By the 19th August 1888 it was becoming more than evident that the police had not got the foggiest idea as to who had carried our the murder of Martha Turner in George-yard.
Based on the fact that both PC Barrett had reported seeing a soldier in the vicinity on the morning of the murder and Mary Connolly had stated that she and Martha had been in the company of two soldiers on the night prior to the murder, Inspector Reid, heading up the investigation, had held several identification parades – both at the Tower of London and at the Wellington Barracks – but nothing had come of them.
By the 19th August the police, therefore, appear to have given up on the feasibility of identity parades proving a reliable means of locating the murderer.
A MILITARY MAN STILL SUSPECTED
However, he apparently had not given up on the idea that a military man may have been responsible for Martha’s murder as is illustrated by a report in the East London Observer on 18th August 1888:-
“There is one fact noted by Inspector Reid which seems to prove that the murderer was a military man, and that is the wound on the breast bone of the woman. It will be recollected that at the inquest, when asked his opinion as to the instrument with which the wounds were inflicted, Dr. Keeling replied that they were undoubtedly committed with an ordinary pocket-knife – all except the wound on the breast bone. As to the instrument with which that had been caused he could not say with any degree of certainty, but of this he was sure that it must have been an heavy, dagger-pointed instrument, since an ordinary knife-blade would have been broken by contact with the bone.”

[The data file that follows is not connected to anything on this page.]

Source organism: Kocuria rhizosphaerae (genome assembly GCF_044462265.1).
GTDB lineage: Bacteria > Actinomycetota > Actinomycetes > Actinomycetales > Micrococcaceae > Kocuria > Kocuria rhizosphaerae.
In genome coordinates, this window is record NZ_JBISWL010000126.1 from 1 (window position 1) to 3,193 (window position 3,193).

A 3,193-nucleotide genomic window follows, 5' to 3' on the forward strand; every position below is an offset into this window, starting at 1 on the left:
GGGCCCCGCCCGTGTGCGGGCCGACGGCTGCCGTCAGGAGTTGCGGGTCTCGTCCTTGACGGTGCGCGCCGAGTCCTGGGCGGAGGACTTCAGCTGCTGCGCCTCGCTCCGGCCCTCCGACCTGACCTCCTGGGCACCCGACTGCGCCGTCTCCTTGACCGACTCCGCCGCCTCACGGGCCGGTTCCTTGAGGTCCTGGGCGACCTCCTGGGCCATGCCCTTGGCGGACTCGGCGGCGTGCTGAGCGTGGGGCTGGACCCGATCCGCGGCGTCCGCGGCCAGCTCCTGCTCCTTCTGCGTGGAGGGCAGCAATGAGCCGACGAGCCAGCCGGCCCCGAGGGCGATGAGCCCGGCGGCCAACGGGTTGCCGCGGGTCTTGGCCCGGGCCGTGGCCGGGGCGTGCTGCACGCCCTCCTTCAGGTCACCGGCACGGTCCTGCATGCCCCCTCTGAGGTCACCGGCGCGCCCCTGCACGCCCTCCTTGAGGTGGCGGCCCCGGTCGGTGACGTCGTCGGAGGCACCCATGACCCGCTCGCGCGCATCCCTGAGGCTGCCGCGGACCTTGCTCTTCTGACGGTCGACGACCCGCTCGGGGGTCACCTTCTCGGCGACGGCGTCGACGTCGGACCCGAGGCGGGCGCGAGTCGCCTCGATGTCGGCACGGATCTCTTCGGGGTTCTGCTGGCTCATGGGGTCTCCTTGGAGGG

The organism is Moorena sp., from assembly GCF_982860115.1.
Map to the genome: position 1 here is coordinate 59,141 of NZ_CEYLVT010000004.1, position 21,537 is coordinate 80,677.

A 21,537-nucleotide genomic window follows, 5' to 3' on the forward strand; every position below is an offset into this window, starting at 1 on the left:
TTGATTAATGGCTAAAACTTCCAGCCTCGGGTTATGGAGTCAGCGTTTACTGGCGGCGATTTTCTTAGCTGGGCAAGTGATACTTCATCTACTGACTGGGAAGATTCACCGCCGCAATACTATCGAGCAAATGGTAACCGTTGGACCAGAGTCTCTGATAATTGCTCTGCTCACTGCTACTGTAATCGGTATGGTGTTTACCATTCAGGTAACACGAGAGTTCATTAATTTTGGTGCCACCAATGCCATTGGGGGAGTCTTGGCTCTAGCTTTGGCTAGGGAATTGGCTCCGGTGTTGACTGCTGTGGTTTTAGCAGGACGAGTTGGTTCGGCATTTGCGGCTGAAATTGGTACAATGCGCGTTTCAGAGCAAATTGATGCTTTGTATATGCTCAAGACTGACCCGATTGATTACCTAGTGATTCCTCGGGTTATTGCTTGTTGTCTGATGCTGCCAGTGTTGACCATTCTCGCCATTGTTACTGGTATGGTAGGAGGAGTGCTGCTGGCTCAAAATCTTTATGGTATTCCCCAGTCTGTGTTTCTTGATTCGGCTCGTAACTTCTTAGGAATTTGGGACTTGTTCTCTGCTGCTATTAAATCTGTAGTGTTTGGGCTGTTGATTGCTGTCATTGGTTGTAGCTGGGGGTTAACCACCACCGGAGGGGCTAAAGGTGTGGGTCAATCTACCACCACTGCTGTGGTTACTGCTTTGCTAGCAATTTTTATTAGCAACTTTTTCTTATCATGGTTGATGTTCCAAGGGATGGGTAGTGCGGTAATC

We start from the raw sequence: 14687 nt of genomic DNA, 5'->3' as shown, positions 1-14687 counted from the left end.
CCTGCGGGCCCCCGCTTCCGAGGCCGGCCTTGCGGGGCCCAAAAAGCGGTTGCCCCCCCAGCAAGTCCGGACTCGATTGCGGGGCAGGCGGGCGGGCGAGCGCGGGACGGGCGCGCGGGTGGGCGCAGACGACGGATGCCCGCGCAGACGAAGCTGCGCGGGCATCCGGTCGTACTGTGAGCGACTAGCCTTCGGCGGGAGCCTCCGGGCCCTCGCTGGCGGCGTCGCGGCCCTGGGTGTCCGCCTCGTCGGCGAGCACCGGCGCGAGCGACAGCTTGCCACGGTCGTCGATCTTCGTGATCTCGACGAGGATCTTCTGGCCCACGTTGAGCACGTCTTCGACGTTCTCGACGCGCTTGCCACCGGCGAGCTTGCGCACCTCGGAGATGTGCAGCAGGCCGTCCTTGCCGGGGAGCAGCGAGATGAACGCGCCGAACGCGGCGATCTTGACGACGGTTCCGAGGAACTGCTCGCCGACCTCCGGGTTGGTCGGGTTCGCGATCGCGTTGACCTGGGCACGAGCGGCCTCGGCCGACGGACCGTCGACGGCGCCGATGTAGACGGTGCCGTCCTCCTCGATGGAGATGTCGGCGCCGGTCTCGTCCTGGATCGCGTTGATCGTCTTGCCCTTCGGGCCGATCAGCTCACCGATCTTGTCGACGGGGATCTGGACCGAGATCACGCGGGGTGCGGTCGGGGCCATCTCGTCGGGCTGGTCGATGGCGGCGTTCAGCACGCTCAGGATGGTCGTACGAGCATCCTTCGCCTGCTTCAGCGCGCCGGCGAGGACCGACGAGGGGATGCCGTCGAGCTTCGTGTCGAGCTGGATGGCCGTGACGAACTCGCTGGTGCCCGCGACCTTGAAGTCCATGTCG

SIGHTSEERS VISITING THE SCENE
The same article also highlighted the fact that the murder scene itself, George-yard buildings, off Whitehcapel High Street, had become something of a local tourist attraction and many people had been visiting the site with, so the article informed its readers, “the rather morbid purpose of seeing the place where the deceased was discovered.”
For those unable to make the journey to Whitechapel in order to gaze upon the murder scene, the paper was only too happy to fill any disappointed readers in on what they were missing:-
“there is still a large surface of the stone flags crimson-stained. It is at the spot where the blood oozed from the poor creature’s heart.”
NO CRIES HEARD
Apparently the police were baffled by the fact that, despite the fact the murder had taken place within a few feet of where people were sleeping in their beds nobody had heard anything.
There had, according to the Superintendent of George-yard Buildings, Mr Francis Hewitt, been a single cry of “Murder,” which echoed through the building, earlier on the evening of the atrocity, but he was certain that it was in no way related to the crime. Indeed, as Mr Hewitt divulged to the reporter “the district round here is rather rough, and cries of ‘Murder’ are of frequent, if not nightly, occurrence in the district.”
THE PEOPLE WERE UNEASY
One thing was, most certainly becoming apparent, the identity of the person responsible for the murder of Martha Turner was still no nearer to being established and the people were growing decidedly uneasy about the apparent ease with which the perpetrator had, apparently, committed his crime and then faded away without a trace or a clue being left behind.